Ranter
Join devRant
Do all the things like
++ or  rants, post your own rants, comment on others' rants and build your customized dev avatar
Sign Up
Pipeless API
From the creators of devRant, Pipeless lets you power realtime personalized recommendations and activity feeds using a simple API
Learn More
Comments


It exists in the limiting case. Look up L’Hôpital’s rule and apply it to f(x)/g(x) where f(x)=2x and g(x)=x at x=0.

Gophyr19226y@zlice that's not how infinity works. It's not a number. It's not any number. It's a symbolic representation for something you can't otherwise compactly represent.

jeeper59656y@zlice but it’s not really infinity...it’s undefined. If you wanted to divide a cake among your zero friends. It doesn’t make any sense, and your cake is a lie.

stacked26786yNothing prevents you to define a theory where 0/0=2. Certainly, this theory cannot be standard number theory, but as long as your axioms are consistent, everything's fine.
Example: you can take Peano arithmetic, say that 0 is the unit element and that / behaves like addition. You're done: now 0/0 in your new arithmetic is the same as 1+1 in standard arithmetic.
0, 2 and / are just symbols. Up to you what to do with them (but be consistent!) 
I think you mean to say prove how (100100)/(100100) = 2, which some mathematicians have extrapolated but have ultimately concluded it is impossible despite their techniques since they're untraditional.

@stacked thank you. The one comment that actually makes sense.
(Though I would avoid the term "unit". For one thing, both +1 and 1 are units in the ring of integers. Unless you meant positive integers only, which is usually the case when dealing with Peano arithmetic, but still, just a clarification). 
@olback this is wrong. You COULD define Single Operations. Also, 0/0 is o grea area, so you usuolly define its result in your papers before using it

cbsa57096y@headgearhair
finally, someone who follows maths topics
(100100)/(100  100) = 0/0 = 2
(10^2  10^2)/(100  100) = 2
(10  10) (10 + 10) / 10(10  10) = 2
(10 + 10)/10 = 2
20/10 = 2
#but what is the problem with this? 
@cbsa
You cancelled out (10  10) from both numerator and denominator. You cant do that man. You just cant. 
@cbsa
(10  10) = 0
You are multiplying both numerator and denominator by 0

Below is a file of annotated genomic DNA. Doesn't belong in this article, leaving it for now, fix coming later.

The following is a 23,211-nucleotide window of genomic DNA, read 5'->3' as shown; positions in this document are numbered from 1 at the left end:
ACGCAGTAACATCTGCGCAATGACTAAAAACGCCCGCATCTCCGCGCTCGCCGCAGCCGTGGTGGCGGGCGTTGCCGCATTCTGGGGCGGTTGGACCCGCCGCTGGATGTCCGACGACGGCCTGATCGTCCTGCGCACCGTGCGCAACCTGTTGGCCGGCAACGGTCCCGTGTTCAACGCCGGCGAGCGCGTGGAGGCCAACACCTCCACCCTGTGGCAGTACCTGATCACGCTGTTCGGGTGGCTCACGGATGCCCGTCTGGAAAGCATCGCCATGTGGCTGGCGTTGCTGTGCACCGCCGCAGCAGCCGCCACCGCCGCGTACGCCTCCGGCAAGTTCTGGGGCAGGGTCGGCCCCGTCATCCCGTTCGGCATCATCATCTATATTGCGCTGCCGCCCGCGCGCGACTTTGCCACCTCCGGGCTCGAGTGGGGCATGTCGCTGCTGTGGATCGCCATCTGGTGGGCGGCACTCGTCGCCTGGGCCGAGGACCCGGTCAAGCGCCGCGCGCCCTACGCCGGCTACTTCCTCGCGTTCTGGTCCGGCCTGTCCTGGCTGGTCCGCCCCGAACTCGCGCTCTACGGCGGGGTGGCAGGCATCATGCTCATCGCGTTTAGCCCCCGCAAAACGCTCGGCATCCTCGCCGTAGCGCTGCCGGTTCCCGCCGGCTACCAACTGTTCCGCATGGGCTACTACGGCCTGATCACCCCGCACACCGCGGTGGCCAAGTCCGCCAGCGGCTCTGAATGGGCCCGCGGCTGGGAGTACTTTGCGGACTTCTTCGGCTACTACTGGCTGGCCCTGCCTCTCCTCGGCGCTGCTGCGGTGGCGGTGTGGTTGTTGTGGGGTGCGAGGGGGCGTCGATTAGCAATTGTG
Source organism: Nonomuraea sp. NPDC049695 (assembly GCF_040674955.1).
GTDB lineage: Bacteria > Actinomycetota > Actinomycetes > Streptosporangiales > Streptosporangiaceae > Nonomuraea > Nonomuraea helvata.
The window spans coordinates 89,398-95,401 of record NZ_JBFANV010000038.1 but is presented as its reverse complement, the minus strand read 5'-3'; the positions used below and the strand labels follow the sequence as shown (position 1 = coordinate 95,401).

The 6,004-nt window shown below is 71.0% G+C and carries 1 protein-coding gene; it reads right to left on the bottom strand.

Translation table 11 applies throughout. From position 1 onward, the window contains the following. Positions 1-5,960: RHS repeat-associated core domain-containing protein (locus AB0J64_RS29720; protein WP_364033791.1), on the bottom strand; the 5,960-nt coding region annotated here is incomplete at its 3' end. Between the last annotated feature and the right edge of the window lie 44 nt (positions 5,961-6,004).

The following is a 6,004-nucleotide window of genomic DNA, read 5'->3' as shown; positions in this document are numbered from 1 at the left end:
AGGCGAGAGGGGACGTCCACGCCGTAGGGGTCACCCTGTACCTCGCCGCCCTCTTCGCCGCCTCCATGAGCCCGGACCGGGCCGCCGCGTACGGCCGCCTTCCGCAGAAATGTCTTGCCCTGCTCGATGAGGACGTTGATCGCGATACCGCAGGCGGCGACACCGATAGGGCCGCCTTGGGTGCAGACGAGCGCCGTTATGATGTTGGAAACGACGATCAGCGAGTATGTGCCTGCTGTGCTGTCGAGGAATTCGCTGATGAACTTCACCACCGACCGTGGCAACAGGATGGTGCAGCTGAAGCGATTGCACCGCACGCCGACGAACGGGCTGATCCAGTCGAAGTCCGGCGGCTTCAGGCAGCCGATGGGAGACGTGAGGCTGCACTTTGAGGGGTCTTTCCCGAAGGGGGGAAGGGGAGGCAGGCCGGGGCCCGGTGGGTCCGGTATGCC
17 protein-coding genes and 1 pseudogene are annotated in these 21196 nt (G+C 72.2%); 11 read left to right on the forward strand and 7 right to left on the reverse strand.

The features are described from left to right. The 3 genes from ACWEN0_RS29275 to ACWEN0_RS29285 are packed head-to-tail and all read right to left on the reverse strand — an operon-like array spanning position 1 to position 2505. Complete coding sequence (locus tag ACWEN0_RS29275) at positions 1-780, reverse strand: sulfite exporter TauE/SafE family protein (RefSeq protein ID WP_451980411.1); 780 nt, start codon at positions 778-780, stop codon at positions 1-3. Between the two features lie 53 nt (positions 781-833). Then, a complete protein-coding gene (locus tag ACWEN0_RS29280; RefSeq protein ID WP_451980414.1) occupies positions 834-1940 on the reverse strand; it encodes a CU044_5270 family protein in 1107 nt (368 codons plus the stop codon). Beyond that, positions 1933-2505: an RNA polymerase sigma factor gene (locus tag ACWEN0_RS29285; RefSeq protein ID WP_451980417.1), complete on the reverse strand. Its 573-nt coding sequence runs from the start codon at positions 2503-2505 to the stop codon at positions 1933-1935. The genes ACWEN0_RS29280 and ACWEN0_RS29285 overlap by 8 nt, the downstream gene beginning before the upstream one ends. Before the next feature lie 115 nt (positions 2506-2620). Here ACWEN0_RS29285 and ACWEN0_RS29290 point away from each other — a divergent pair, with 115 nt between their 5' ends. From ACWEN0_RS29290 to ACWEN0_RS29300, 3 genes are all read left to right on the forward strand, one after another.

By that logic I can prove anything. It all boils down to the simple rule, you cannot divide by 0. Some might say it is ∞ but it is not and infinity is just some non representative number. 
@cbsa
Not if that expression evaluates to 0. Even if you are using variables like (a  b) everywhere it is specified that a ≠ b. 

jeeper59656y@bitsnpieces @cbsa
You applied a transformation to the numbers for that you didn’t not apply to the denominator. This throws the whole problem off track. 
@cbsa
Whatever floats your boat man. If you are happy believing I am wrong and you are right, let it be.
I am thinking probably the next thing you will say is earth is flat. Everyone's has their own beliefs. If you feel 0/0 = 2, so be it man. Be happy. Peace out. 
This isn’t an easy topic so let’s keep it friendly.
If you have 12 mins then this guy does a decent job of explaining the problem and the solution (towards the end he mentions L’Hôpital’s rule as per my previous reply, although doesn’t go into any proof of justification): https://youtu.be/oc0M1o8tuPo 
@cbsa, @bitsnpieces is right. "Cancelling" is simply shorthand for multiplying or dividing by the same thing on both sides of that equation. In the division case, you can't use it if there's a possibility of division by zero (yes, possibility). You can only do it when you're certain that zero isn't involved.
Many other such transformations have implicit conditions in them.
Also, evaluating 0/0 is not valid, no matter what (keeping the traditional definition of 0 and /). Evaluating 0/0 as an undefined expression in a limit is possible in some cases, if the limiting value is finite. 
@joycestick No need even for L'hospital because the x cancels. It is a limit, so x!=0, so you can do that.

@Mathtauathogen Yeah, sorry, I knew it was a poor example when I posted, but I didn’t want to open a can of worms about differentiability and convergence. You don’t need L’Hôpital in the example, but it does meet the conditions and demonstrates the principal.
Apologies if this just confused the debate. I was just trying to get across that 0/0 can genuinely exist in the limit, and can be anything (using nx/x).
Related Rants
can anyone prove 0/0 = 2
well, in the comments.
rant
prove
math
for engineers